Tonight's picture was taken in November of 2008. Mattie was in the hospital recovering from his second limb salvaging surgery. It was practically impossible for him to move since three out of his four limbs were operated on, bandaged, and attached to all sorts of monitors. Yet with Mattie's one free leg, who was nicknamed George (for Curious George), he was able to play on the computer. Mattie used George and his left foot like an arm and hand. It was truly remarkable to watch him in motion. Given the severity of his issues and the pain he was in, I still don't know how Mattie managed each and every day. Though I remember someone once telling me...... he manages because of you (me)! A lot of it was Mattie, but it does help to have solid caregivers. 

Quote of the day: Emotions come and go and can't be controlled so there's no reason to worry about them. That in the end, people should be judged by their actions since in the end it was actions that defined everyone. ~ Nicholas Sparks

We were contacted today by Curetoday, who has learned about Mattie Miracle and wants to do an article that features the life of Mattie and our mission and work. I was very pleased to hear this, since we get their magazine and value the publication. 

The CURE magazine, is the indispensable guide to every stage of the cancer experience. With nearly 1 million readers, CURE is the largest consumer publication in the United States focused entirely on cancer, with broad distribution to cancer patients, cancer centers and advocacy groups. CURE also include its online resource, 

I can't believe it is almost December. I have no idea where the Fall went. Though I must admit the candy drive is a major feat, what I find is there is never any down time to recover because our annual fund mailing has to get out ASAP. So I feel like I am always racing from one activity to another, and of course once we hit the beginning of the new year, my focus turns to fundraising and the Walk. It truly is a vicious cycle running a non-profit and makes it hard to balance other things that pop up in life like caregiving. I am signing off for tonight because on top of all of this I am balancing a major migraine. May tomorrow be a better day. Though I said that yesterday and unfortunately today has been a repeat of yesterday!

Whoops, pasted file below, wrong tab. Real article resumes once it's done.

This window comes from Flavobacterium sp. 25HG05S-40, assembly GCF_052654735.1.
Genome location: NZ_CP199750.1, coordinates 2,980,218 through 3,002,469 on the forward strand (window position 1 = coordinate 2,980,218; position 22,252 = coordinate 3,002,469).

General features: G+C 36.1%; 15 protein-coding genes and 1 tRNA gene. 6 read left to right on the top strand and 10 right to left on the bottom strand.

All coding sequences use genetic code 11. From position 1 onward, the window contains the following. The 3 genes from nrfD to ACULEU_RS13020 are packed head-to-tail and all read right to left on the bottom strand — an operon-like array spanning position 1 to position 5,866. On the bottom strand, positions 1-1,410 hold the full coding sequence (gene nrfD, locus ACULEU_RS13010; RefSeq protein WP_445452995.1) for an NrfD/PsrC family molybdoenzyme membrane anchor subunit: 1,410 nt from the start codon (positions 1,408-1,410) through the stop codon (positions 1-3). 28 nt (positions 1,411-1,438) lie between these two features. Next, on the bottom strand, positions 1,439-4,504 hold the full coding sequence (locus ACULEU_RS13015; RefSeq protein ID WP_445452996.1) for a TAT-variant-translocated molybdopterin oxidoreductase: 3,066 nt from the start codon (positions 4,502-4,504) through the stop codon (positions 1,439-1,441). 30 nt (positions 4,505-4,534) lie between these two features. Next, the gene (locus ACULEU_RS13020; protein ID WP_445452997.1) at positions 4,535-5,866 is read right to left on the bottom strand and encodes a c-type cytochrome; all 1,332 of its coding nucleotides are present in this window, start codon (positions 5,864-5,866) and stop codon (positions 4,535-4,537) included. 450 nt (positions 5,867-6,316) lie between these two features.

November 28, 2017

Tuesday, November 28, 2017

Tuesday, November 28, 2017 -- Mattie died 428 weeks ago today. 

Tonight's picture was taken in November of 2007. Mattie went to Peter's office for a visit. As you can see Mattie helped himself to the markers on Peter's dry erase board and started creating! Typical of Mattie he chose to draw something with wheels. But the tell tale Mattie symbol integrated into all of his art pieces was the SUN! He added it unsolicited to drawings and paintings. 

Quote of the day: I believe that most caregivers find that they inherit a situation where they just kind of move into caregiving. It's not a conscious decision for most caregivers, and they are ultimately left with the responsibility of working while still trying to be the caregiver, the provider, and the nurturer. ~ Sharon Law Tucker

The week prior to Thanksgiving, Peter and I took on the unexpected role of a caregiver for our neighbor. Our neighbor took a serious fall and was in the hospital for two weeks. When released from the hospital, she came home with a leg and arm cast, and no family geographically close to assist her. We are now moving into week two of this caregiving experience and I have several observations. 

First I must note to my readers that caregiving is not a new topic for me. In 2003, I completed and successfully defended my dissertation. The title of my dissertation was The relationship among the use and non-use of eldercare services, self -efficacy, and job satisfaction on the perceived stress of employed caregivers of older adults. You can see my dissertation by Clicking on this text. In fact when I entered my doctoral program, I knew my research focus would be on family caregiving. Why? Because when I was in college my maternal grandmother (who lived with me and my parents as I was growing up) suffered a massive stroke leaving her partially paralyzed, having swallowing issues, and a whole host of other side effects.  My mom became my grandmother's primary caregiver and from this experience I learned first hand the intense stresses of caregiving. So much so that my mom landed up in the hospital critically ill for weeks because she was so depleted from caregiving. This experience changed my perspective on life so much so that my specialty in the mental health field became gerontology with the focus on caregiver stress. Mind you this was when I was in my twenties.